World Cup Finals of Dressage & Jumping in Gothenburg, Sweden Canceled–2nd Year in Row Championship Called Off

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Scandinavium arena in Gothenburg that will host the World Cup Final in three weeks–restricted spectators for coronavirus, extra biosecurity for Equine Herpes Virus

Mar. 12, 2021

The World Cup Finals of dressage and jumping to be held in Gothenburg, Sweden have been canceled as a ban on international horse shows in Europe was extended Friday to April 11 amidst the on-going equine herpes virus outbreak.

The World Cups were to have begun on Mar. 30 but their cancellation means the annual global championships will not be held for two years as the 2020 event that was to be in Las Vegas was called off because of the coronavirus pandemic.

The International Equestrian Federation (FEI) on Friday announced extension of the ban on equestrian shows in mainland Europe.

The starting lineup of 18 rider and horse combinations, including five from the Western Hemisphere, for the dressage World Cup Final were declared just a day ago.

“The FEI has imposed a further two-week extension of the shutdown of all international events in mainland Europe until 11 April 2021 due to the ongoing outbreak of the neurological form of Equine Herpes Virus (EHV-1),” the FEI said in a statement. The FEI had previously announced a 28-day shutdown on Mar. 1.

“The move, which aims to minimize the further spread of the very aggressive strain of the virus, was unanimously approved at an emergency FEI Executive Board meeting today,” said the organization that also owns the World Cups. “The extended lockdown applies to all FEI disciplines.

“The decision is based on detailed scientific risk assessment conducted by world leading epidemiologist Dr Richard Newton and the FEI Veterinary Department.

“The extended lockdown applies to all countries that have international scheduled events in the period to 11 April–Austria, Belgium, Spain, Estonia, France, Germany, Italy, Netherlands, Poland, Portugal and Sweden.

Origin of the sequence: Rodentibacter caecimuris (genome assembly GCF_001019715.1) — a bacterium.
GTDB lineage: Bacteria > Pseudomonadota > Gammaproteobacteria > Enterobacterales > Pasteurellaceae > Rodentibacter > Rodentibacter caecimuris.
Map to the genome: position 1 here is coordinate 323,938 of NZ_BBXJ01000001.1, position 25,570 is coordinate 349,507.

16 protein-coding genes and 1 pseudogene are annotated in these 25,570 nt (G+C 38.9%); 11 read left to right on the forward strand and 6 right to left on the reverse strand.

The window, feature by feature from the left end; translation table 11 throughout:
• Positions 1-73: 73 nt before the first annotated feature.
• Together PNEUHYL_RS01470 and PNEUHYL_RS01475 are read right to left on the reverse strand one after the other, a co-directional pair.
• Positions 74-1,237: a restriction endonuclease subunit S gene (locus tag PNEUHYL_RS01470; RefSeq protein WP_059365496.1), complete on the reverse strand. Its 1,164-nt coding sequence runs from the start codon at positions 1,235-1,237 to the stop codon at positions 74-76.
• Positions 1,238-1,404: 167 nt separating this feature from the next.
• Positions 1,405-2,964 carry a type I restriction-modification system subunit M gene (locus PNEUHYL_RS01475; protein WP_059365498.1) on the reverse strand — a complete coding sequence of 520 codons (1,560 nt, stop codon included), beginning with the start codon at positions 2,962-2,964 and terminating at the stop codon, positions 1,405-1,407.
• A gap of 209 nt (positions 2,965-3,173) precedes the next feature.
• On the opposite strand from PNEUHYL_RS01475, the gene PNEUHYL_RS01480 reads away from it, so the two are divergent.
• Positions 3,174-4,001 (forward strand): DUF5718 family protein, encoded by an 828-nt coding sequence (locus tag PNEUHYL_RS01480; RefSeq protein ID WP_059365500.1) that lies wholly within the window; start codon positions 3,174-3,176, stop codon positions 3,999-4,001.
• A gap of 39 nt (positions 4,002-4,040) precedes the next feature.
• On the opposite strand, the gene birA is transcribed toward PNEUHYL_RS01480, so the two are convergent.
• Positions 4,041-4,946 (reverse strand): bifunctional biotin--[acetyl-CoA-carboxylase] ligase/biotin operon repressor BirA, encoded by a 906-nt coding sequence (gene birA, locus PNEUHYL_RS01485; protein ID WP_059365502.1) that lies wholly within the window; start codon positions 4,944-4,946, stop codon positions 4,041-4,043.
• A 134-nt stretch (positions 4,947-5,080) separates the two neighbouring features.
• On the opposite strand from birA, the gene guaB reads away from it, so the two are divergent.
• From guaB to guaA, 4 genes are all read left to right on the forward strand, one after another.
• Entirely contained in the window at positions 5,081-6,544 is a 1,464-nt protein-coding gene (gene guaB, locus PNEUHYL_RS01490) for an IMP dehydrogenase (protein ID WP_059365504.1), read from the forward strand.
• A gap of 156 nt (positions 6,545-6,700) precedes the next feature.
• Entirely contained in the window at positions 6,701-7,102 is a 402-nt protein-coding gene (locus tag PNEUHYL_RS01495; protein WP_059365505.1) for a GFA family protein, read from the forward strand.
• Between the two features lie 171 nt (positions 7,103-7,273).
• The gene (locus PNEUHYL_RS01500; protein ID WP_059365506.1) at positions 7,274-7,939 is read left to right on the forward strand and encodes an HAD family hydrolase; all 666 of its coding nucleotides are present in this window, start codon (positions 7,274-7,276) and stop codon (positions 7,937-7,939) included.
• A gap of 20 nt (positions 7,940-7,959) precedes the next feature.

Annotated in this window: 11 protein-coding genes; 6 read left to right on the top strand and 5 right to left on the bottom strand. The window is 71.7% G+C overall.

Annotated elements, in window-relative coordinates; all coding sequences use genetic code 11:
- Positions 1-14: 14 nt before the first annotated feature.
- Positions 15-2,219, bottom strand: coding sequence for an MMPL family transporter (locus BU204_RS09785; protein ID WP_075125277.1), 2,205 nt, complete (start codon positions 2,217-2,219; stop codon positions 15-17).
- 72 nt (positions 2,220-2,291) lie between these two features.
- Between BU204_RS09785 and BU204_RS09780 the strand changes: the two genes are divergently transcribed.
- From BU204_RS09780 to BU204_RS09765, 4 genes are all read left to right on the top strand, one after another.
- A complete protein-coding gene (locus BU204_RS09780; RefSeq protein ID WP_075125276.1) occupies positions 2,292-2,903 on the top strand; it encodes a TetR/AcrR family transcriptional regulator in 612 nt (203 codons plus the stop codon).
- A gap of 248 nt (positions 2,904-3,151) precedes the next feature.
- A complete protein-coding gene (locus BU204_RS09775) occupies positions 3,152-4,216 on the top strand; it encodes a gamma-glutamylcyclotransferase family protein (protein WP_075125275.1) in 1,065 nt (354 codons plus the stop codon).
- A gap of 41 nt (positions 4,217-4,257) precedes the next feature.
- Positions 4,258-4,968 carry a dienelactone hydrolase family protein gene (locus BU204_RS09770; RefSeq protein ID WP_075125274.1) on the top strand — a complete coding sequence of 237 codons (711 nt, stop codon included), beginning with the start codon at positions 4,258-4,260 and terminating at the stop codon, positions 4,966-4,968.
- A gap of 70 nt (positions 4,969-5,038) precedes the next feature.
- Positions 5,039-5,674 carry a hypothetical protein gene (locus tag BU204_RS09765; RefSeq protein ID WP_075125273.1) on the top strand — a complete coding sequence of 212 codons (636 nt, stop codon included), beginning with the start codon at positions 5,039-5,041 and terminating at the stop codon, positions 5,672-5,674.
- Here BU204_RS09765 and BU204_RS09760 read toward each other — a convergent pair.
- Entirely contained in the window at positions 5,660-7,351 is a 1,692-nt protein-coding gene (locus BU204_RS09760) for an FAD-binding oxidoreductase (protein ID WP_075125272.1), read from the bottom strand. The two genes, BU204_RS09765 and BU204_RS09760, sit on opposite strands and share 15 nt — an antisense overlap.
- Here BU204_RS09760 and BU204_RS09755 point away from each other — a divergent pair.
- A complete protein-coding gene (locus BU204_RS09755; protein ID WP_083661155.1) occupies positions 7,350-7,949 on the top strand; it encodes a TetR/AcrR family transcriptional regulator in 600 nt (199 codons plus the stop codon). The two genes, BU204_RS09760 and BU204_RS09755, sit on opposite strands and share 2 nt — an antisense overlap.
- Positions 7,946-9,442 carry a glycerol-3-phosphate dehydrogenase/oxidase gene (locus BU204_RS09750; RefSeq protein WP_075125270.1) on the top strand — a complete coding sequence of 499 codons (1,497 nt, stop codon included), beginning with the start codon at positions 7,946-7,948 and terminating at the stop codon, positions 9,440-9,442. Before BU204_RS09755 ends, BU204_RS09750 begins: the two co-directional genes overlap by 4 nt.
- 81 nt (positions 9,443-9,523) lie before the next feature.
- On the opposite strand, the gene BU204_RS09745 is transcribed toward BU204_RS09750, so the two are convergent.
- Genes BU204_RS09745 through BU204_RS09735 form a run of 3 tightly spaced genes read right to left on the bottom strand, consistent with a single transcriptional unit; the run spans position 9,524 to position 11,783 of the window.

“However, the FEI again strongly recommends that all National Federations in mainland Europe cancel their national events in order to minimize horse movement.

“The shutdown will mean the cancellation of the FEI World Cup Finals for the second consecutive year following the loss of the 2020 Finals in Las Vegas (USA) to the Covid-19 pandemic.”

FEI Secretary General Sabrina Ibáñez said: “The extension of the lockdown is difficult for everyone, and the loss of the FEI World Cup Finals for a second year is particularly devastating, especially for the qualified athletes and for our loyal Top Partner Longines.

“We know how much work Tomas Torgersen and his incredible team in Gothenburg have put into organizing the 2021 Finals, which would have been part of the 400th birthday anniversary celebrations for the city, so this is a desperately bitter blow.

“We cannot eradicate EHV as it is endemic in many countries, but we need to work together to minimize the transmission of this particular strain, which has already caused the death of 12 horses in Europe.

“All of the original in-contact horses from Valencia, Vejer de la Frontera and Doha are already blocked on the FEI Database, but the whole community needs to be on the alert and monitoring their horses. We strongly urge all European-based FEI athletes to avoid travel with their horses during this prolonged shutdown, as travel is a very clear risk factor.

“Sadly this additional lockdown is crucial to slow down the spread of the virus so that we can preserve the rest of the season, get our athletes and horses back competing safely and allow as long a period as possible for those aiming for Tokyo to earn their Minimum Eligibility Requirements and confirmation results, and of course to prepare their horses for the Games.”

She promised “a comprehensive and fully transparent investigation into every aspect of this outbreak and the way it has been handled,” since it first broke out in Valencia, Spain in early February, but not reported to the FEI until Feb. 20 after several horses had left the show spreading EHV-1 throughout Europe.

“We will be putting in place enhanced protocols to allow for a safe return to play once this outbreak is under control,” Sabrine said, “and we will advise our community on those well in advance of the resumption of international events. But the priority right now has to be the treatment of sick horses and getting healthy horses back to their home countries in a safe and biosecure way. We all need to focus on safeguarding not just FEI horses, but the wider European horse community.”

Work on identifying the gene sequencing of this strain of the virus is already underway, and the FEI is continuing to monitor the evolution of the virus through the FEI Veterinary Epidemiology Working Group, which was formalized this week.